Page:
Gender differences in heart failure self-care: A multinational cross-sectional study

Christopher S. Lee, Barbara Riegel, Andrea Driscoll, Jom Suwanno, Debra K. Moser, Terry A. Lennie, Victoria V. Dickson, Jan Cameron, Linda Worrall-Carter

Research output: Contribution to journalArticlepeer-review

54 Scopus citations


Background: Despite a common view that women are better at self-care, there is very little evidence to support or challenge this perspective in the heart failure (HF) population. Objective: The purpose of this study was to determine if there are cross-cultural gender differences in self-reported HF self-care and to describe gender differences in the determinants of HF self-care. Design, setting, and participants: A secondary analysis was completed of cross-sectional study data collected on 2082 adults with chronic HF from the United States, Australia and Thailand. Methods: Comparisons were made between men and women regarding self-care maintenance, management and confidence as assessed by the Self-Care of Heart Failure Index, as well as the proportion of subjects engaged in adequate self-care. Multivariate comparisons were made to determine if gender explained sufficient variance in HF self-care and the likelihood of reporting adequate self-care, controlling for nine model covariates. Results: The sample was comprised of 1306 men and 776 women. Most (73.5%) had systolic or mixed systolic and diastolic HF and 45% had New York Heart Association class III or IV HF. Although small and clinically insignificant gender differences were found in self-care maintenance, gender was not a determinant of any aspect of HF self-care in multivariate models. Married women were 37% less likely to report adequate self-care maintenance than unmarried women. Comorbidities only influenced the HF self-care of men. Being newly diagnosed with HF also primarily affected men. Patients with diastolic HF (predominantly women) had poorer self-care maintenance and less confidence in self-care. Conclusion: Differences in HF self-care are attributable to factors other than gender; however, there are several gender-specific determinants of HF self-care that help identify patients at risk for practicing poor self-care.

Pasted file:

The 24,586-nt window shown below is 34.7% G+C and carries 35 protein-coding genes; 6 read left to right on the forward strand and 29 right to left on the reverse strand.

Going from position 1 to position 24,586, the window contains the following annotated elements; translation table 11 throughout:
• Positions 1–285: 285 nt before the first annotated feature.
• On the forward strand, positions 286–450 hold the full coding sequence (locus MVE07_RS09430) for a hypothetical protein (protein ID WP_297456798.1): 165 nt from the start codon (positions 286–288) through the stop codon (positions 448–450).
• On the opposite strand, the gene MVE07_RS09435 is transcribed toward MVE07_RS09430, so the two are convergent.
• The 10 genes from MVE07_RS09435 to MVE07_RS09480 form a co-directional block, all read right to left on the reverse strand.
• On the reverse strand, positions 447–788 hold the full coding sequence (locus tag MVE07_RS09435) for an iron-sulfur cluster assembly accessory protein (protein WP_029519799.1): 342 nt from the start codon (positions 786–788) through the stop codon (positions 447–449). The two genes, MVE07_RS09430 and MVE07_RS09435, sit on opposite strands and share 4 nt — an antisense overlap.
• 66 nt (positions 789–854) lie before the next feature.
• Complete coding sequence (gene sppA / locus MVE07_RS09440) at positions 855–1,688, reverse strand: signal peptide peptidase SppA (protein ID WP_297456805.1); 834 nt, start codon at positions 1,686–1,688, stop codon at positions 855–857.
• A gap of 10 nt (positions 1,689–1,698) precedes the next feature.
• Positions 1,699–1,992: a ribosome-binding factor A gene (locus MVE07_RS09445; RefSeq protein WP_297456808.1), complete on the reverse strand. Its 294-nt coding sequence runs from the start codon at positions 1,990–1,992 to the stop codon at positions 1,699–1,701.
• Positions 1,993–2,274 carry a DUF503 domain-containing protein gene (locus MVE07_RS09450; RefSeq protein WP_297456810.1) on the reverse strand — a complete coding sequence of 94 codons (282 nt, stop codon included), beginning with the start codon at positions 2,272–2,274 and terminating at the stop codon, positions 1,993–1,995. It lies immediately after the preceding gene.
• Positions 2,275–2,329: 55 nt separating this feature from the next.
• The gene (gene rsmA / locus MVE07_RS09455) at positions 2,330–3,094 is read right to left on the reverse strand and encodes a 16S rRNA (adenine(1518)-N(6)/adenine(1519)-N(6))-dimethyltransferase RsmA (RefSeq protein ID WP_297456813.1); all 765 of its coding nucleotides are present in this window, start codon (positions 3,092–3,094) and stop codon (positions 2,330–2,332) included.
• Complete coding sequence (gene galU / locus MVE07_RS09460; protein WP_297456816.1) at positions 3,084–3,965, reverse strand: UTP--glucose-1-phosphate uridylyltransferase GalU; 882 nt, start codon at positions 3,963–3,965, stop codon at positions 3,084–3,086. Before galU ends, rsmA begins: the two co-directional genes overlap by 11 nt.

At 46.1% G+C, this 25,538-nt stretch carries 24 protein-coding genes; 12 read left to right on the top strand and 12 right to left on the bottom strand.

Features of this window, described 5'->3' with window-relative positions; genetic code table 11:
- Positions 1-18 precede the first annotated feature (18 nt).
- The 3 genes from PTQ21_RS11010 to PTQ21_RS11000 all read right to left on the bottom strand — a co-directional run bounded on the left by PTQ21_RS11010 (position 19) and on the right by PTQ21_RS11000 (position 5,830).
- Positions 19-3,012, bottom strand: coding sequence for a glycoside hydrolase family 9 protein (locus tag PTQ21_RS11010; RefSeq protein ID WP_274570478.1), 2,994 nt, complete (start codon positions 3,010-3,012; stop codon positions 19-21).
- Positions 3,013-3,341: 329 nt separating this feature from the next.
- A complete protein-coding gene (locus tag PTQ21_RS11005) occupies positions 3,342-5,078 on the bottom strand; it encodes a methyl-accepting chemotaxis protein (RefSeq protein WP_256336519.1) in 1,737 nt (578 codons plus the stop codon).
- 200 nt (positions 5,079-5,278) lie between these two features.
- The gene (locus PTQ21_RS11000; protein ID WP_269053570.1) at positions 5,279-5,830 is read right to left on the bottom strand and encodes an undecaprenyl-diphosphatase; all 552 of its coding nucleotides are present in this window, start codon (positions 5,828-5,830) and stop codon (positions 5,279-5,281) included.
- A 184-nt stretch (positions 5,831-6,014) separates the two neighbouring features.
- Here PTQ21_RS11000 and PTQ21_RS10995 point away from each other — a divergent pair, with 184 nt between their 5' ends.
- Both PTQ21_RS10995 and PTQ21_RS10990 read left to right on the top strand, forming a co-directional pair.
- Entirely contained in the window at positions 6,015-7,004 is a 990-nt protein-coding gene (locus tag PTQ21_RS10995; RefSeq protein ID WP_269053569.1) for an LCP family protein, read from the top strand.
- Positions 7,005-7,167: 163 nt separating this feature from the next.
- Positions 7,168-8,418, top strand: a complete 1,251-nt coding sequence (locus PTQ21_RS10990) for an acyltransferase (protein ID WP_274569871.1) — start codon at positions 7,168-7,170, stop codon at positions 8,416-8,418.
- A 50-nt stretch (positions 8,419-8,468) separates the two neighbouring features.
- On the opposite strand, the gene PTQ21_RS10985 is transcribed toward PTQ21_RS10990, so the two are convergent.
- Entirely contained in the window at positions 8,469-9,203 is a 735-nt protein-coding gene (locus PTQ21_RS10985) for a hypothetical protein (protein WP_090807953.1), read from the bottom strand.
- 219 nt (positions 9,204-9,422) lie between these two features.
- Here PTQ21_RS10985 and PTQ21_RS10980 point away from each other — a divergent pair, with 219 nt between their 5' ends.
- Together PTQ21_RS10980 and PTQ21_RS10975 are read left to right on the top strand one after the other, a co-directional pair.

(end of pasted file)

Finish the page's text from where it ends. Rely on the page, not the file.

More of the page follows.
Original languageEnglish
Pages (from-to)1485-1495
Number of pages11
JournalInternational Journal of Nursing Studies
Issue number11
StatePublished - Nov 2009

Bibliographical note

Funding Information:
This research was supported partially by funding from the U.S. National Institute of Nursing Research (F31NR010299, Lee). The parent studies had numerous sources of funding including the American Association of Critical Care Nurses-Philips Medical Award, the U.S. National Institute of Nursing Research (R01 NR009280, Lennie), the U.S. National Institute of Nursing Research (R01 NR008567, Moser) and a U.S. National Institutes of Health Center grant to the University of Kentucky College of Nursing (NINR, 1P20NR010679, Moser). Other funders include the National Heart Foundation of Australia (Australia) (Driscoll; Worrall-Carter), National Health and Medical Research Council (Australia) (Driscoll), the National Health and Medical Research Council & National Heart Foundation (Australia) (Cameron), U.S. National Institute for Occupational Safety and Health (Dickson), the University of Pennsylvania School of Nursing Investing in the Future Initiative, and the U.S. National Heart, Lung & Blood Institute (R01 HL084394-01A1, Riegel).


  • Adherence
  • Gender
  • Heart failure
  • Self-care

ASJC Scopus subject areas

  • Nursing (all)


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